25 most unreliable older cars
If you're buying a secondhand car, check our list of the least dependable so you can avoid the models that could let you down...
5. Nissan Qashqai diesel (2014-2021)
Reliability rating: 46.3%
Faults cropped up in 38% of the Qashqai diesels we were told about, and although 20% were fixed under warranty, 35% cost more than £750 to sort and 15% topped £1500. Problem areas included the air-con, engine, infotainment, battery, engine electrics, fuel system and gearbox/clutch. Still, half of the faults were put right in less than a week.
4. Land Rover Discovery (2004-2017)
Reliability rating: 45.7%
The Discovery’s score is dragged down by the fact that 52% of the cars we were told about had gone wrong and a third of owners faced bills exceeding £1000. The main fault area was the suspension (27%), followed by the battery and engine (12% each). More than three-quarters of the affected cars could still be driven and were fixed in less than a week.
3. Nissan Qashqai (2007-2014)
Reliability rating: 45.6%
Although only 19% of older Qashqais had a problem, a third of them were rendered undriveable and 75% were off the road for more than a week. That's why it's the most unreliable older family SUV. The biggest areas of concern were the air-con, battery, brakes, engine and exhaust. A quarter of repair bills cost at least £1000 and many exceeded £1500, although a third of owners got off more lightly, with bills of up to £300.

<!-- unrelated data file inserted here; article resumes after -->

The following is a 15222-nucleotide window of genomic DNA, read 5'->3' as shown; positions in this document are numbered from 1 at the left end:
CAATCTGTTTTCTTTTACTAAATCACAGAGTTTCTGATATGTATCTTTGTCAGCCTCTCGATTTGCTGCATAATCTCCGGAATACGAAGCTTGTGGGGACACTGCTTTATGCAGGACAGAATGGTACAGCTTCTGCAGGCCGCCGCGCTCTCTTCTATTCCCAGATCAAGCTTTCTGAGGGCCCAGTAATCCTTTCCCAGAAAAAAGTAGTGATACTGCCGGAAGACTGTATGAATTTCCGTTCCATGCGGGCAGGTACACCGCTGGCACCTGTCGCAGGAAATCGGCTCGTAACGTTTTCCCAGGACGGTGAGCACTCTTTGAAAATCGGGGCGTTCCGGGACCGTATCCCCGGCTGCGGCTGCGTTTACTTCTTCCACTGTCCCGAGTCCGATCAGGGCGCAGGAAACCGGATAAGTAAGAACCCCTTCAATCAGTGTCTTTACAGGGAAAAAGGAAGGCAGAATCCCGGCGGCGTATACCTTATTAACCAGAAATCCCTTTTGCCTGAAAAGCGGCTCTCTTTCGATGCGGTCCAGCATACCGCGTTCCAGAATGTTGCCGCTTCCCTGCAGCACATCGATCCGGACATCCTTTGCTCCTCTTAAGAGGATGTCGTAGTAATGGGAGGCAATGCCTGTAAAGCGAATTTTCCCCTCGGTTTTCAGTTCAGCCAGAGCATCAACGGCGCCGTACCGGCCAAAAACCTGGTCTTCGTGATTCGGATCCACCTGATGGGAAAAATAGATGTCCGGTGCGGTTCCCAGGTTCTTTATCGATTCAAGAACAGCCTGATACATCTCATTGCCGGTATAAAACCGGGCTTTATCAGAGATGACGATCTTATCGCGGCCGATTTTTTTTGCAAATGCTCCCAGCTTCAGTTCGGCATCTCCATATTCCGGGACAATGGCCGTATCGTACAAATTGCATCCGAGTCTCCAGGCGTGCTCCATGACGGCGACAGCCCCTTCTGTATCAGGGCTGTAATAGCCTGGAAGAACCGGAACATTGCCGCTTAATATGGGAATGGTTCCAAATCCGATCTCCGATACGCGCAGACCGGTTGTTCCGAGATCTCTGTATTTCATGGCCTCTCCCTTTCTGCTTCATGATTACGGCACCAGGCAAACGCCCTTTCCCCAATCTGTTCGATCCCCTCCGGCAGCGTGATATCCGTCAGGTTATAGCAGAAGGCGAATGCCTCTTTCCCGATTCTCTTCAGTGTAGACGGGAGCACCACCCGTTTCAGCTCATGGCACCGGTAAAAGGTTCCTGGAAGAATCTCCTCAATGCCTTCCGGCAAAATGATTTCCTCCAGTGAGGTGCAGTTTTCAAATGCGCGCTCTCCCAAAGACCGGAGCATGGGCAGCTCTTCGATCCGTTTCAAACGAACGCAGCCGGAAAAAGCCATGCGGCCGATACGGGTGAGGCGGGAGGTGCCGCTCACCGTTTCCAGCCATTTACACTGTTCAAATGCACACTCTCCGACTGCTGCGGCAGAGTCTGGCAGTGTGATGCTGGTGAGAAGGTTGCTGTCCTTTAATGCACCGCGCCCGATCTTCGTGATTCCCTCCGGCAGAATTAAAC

2. BMW X5 (2007-2013)
Reliability rating: 42.6%
A shocking 53% of second-generation X5s went wrong, with the brakes, engine and suspension being the biggest concerns. Most repair bills were costly (between £301 and £500) and 9% of owners paid out more than £1500. On the plus side, three-quarters of cars could still be driven and the majority were repaired in less than a week.
1. Porsche Macan (2014-present)
Reliability rating: 40.4%
Although the Macan’s fault rate (36%) isn’t among the highest, it finishes last overall because 31% of repair bills exceeded £1500 and around 50% of owners had to pay £201 to £750. On the bright side, four out of five cars were fixed in less than a week, with only 15% needing longer to put right. Problem areas included the gearbox/clutch, engine and non-engine electrics, suspension, brakes, engine and fuel system.